The uniformly high potency of citrated plasma as compared with the limited capacity of serum to inactivate endotoxin in vitro was found to be a consequence of the anticoagulant employed in collecting the plasma.
Addition of calcium to plasma suppressed the activity of its endotoxm detoxifying component (EDC) whereas the addition of calcium-binding anticoagulants rendered serum comparable to plasma.
Dialysis of plasma resulted in a marked reduction of its EDC activity despite the concommittant elimination of calcium. EDC activity could then be fully restored upon the addition of calcium-binding anticoagulants.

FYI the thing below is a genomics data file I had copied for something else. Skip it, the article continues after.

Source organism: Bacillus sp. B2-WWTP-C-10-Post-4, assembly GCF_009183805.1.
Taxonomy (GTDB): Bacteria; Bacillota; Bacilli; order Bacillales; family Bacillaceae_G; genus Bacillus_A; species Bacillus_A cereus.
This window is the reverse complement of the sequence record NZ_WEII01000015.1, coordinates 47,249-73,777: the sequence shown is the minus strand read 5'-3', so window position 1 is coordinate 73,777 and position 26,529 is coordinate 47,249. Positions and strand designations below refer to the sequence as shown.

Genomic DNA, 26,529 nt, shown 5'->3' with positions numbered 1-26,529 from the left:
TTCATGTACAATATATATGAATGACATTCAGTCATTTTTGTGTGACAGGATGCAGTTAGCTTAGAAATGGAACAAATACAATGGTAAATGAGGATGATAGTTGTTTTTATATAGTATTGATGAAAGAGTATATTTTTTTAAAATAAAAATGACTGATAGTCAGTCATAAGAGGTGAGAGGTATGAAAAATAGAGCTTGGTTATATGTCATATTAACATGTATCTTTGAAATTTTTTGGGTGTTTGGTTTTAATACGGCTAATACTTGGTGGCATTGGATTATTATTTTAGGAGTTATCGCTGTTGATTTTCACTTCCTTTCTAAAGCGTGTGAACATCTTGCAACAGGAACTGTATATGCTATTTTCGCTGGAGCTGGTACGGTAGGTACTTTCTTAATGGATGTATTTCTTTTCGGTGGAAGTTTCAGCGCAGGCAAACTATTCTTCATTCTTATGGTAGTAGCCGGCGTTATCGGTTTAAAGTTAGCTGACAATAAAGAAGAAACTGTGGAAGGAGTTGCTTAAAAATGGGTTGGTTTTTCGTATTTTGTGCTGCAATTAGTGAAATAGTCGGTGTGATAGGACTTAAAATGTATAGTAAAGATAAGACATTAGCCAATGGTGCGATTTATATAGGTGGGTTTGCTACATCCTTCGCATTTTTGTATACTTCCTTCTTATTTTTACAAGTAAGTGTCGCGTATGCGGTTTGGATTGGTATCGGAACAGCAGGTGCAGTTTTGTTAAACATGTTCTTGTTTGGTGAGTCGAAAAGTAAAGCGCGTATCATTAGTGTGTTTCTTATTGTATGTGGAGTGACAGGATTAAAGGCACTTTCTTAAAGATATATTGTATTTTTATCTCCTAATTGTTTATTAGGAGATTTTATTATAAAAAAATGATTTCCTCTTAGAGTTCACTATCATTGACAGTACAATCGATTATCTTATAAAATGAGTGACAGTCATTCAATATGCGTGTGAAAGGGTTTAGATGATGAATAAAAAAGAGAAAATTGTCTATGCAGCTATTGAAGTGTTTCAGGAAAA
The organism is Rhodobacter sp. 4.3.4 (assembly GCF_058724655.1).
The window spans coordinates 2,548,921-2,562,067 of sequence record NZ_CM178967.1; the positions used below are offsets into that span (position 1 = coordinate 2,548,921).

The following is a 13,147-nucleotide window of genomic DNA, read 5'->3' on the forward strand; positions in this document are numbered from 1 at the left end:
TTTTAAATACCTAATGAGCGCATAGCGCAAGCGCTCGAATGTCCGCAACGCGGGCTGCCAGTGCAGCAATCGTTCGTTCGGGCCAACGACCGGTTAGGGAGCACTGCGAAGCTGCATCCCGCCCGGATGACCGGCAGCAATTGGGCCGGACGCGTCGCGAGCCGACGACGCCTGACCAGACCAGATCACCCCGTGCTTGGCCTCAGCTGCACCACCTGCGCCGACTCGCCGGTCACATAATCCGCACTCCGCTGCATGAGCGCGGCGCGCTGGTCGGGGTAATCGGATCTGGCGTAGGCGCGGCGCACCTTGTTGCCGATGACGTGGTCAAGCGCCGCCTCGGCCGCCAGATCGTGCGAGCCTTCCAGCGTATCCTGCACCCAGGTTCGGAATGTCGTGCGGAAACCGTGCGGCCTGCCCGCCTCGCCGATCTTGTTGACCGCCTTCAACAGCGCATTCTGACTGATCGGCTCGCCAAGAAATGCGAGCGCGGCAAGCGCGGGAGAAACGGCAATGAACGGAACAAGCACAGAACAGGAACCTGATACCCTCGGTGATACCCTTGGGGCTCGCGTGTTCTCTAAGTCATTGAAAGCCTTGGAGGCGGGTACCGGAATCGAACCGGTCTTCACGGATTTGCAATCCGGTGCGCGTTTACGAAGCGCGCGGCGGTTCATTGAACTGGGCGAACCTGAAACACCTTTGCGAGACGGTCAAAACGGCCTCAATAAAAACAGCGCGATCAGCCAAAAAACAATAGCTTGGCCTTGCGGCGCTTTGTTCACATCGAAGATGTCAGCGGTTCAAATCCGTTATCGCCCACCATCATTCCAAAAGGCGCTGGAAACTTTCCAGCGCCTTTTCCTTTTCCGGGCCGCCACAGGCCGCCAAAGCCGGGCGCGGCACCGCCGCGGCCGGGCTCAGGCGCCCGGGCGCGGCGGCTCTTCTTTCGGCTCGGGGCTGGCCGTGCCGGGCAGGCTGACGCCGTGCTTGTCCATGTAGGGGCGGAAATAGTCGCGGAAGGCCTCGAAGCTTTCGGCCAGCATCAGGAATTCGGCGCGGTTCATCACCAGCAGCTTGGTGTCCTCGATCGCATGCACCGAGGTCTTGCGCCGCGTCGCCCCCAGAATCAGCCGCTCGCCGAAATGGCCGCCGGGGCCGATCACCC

Resin-treated plasma, without added anticoagulant, had EDC activity equal to plasma obtained with calcium-binding anticoagulants. Following dialysis, resin-treated plasma also sustained a marked reduction in EDC activity which could be fully restored by calcium-binding anticoagulants. Restoration was also obtained with the dialysate even after ashing.
These findings indicated that the suppression of EDC activity by calcium is not direct but is mediated through its effects on an anionic component of plasma which is required for inactivation of endotoxin by EDC.